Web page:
Treason of Sparta (The Long War)

Written by Christian Cameron
Review by Aidan K. Morrissey

Treason of Sparta is the continuing story of Arimnestos of Plataea. This is listed as Book 7 and the final volume of The Long War series; however, the author states at the end of his epilogue that this is, in fact, Book 1 of the Broken Empire Series. As this is the continuing story of Arimnestos, it is difficult to understand why it is split into two separate series.

Taking place between 479 and 478 BCE, Treason of Sparta covers events in Athens, Ionia, Cyprus and Byzantium. It is, in essence, Arimnestos’ account of Spartan army leader and regent, Pausanias, after his great victory in the Battle of Plataea, to his fall from grace amid accusations of conspiring with the Persian Ruler, Xerxes. This is an extremely well-researched novel which, as the author himself says, ‘covers dangerous ground, trying to tell the story of fractured alliances and devious politics.’ In general, he does this reasonably well.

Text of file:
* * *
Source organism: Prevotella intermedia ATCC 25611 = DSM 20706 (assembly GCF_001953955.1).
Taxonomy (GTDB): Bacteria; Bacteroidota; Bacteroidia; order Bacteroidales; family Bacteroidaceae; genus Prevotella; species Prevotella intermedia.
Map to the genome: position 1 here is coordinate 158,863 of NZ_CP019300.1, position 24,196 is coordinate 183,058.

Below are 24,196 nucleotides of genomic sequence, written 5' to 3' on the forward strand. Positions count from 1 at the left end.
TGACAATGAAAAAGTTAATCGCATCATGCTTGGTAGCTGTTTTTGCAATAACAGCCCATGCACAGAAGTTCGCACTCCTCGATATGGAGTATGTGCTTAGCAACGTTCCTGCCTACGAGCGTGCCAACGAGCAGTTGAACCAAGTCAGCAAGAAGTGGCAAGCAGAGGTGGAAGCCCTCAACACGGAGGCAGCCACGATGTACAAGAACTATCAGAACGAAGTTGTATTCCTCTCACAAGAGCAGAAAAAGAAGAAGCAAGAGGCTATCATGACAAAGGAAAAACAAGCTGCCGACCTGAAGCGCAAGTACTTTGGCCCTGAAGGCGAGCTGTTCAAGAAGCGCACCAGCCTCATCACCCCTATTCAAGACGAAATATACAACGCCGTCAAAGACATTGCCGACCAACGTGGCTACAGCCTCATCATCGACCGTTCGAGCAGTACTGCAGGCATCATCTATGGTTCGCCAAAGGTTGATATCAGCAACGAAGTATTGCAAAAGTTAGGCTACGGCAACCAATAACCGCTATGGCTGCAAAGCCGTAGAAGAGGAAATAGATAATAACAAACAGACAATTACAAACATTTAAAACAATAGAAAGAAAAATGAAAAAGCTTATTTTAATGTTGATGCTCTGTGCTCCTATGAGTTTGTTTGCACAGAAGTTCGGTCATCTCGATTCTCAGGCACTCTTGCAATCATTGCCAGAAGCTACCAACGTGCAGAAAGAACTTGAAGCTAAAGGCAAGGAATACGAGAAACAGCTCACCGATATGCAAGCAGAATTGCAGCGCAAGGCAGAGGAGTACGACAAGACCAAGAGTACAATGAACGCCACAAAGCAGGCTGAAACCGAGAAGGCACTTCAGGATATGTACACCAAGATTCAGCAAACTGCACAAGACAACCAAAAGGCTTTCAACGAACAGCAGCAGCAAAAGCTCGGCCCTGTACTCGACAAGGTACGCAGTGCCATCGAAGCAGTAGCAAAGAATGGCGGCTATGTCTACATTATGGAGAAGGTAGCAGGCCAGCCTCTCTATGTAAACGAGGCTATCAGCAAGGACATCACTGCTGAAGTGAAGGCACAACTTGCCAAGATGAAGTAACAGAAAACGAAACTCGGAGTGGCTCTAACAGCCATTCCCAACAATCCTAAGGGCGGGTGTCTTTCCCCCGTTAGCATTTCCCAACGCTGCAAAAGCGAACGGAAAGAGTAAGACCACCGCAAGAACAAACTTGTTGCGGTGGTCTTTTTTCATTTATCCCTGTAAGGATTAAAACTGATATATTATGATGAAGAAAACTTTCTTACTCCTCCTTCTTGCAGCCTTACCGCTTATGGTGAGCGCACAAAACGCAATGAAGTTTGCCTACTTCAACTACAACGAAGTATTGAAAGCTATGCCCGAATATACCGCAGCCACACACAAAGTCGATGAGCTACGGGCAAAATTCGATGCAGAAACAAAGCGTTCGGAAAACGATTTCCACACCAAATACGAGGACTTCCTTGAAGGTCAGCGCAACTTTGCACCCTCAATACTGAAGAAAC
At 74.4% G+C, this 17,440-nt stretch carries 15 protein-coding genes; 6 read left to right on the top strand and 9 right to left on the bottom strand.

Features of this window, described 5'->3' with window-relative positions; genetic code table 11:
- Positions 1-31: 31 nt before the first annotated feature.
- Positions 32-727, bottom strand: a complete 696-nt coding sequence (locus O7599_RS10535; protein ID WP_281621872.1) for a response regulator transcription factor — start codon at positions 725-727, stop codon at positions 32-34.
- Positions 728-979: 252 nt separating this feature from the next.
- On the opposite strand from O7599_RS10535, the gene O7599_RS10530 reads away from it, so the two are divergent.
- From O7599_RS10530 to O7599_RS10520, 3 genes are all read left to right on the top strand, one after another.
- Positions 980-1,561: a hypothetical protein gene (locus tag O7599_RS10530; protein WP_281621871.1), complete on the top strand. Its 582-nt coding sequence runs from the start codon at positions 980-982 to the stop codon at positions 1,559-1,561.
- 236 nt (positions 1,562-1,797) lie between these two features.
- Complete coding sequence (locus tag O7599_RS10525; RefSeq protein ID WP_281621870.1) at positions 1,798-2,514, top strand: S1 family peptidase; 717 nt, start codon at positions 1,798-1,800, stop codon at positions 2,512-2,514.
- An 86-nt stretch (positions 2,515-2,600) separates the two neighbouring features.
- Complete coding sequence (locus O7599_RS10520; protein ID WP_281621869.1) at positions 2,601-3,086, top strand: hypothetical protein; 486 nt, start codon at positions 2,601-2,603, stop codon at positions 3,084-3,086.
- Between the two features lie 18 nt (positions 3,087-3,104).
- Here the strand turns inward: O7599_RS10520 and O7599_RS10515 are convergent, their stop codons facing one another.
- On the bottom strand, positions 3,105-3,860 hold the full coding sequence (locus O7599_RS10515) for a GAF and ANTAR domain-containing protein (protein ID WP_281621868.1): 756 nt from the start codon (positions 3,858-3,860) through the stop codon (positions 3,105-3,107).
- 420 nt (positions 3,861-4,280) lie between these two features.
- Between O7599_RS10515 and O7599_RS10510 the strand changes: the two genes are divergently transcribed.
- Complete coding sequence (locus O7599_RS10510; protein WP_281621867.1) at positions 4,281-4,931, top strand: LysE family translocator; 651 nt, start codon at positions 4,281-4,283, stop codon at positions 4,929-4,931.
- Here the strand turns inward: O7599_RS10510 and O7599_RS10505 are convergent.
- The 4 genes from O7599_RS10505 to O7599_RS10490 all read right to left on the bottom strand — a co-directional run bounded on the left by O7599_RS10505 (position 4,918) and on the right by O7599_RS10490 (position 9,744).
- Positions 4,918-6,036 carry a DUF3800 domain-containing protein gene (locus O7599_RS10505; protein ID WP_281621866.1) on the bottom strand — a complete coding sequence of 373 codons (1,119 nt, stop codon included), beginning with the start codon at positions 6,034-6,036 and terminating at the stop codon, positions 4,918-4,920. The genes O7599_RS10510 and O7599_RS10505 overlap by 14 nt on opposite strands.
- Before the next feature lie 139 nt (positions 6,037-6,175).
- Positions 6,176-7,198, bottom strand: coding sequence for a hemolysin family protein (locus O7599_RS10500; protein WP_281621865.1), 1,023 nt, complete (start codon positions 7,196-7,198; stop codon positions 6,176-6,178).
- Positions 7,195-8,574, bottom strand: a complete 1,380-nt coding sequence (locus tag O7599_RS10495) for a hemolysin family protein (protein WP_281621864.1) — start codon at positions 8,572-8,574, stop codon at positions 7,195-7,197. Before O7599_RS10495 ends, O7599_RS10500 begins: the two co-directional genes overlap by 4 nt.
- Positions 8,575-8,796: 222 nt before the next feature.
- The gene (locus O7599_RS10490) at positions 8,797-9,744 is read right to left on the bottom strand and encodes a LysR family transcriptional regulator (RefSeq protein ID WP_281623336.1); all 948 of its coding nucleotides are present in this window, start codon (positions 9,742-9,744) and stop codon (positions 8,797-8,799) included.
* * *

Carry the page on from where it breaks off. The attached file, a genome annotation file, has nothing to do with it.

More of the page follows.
His writing style is for Arimnestos to tell the story, so everything takes place in the first person; difficult when many major events are happening away from the narrator. This makes for some cumbersome narrative. Expressions like ‘bear with me a moment’, ‘I mention this because…’ or ‘remember that…’ make the story at times repetitive and somewhat condescending to the reader. There is also a lot of info dumping, and speech does not flow naturally, with too many interruptions. The narrator feels more like a 21st-century student of Ancient Greece, rather than a hardened Spartan seafaring warrior. At one point the author, through his storyteller, says ‘Well, that was long-winded. Let’s just leave it here’ – which seems an appropriate point to end this review.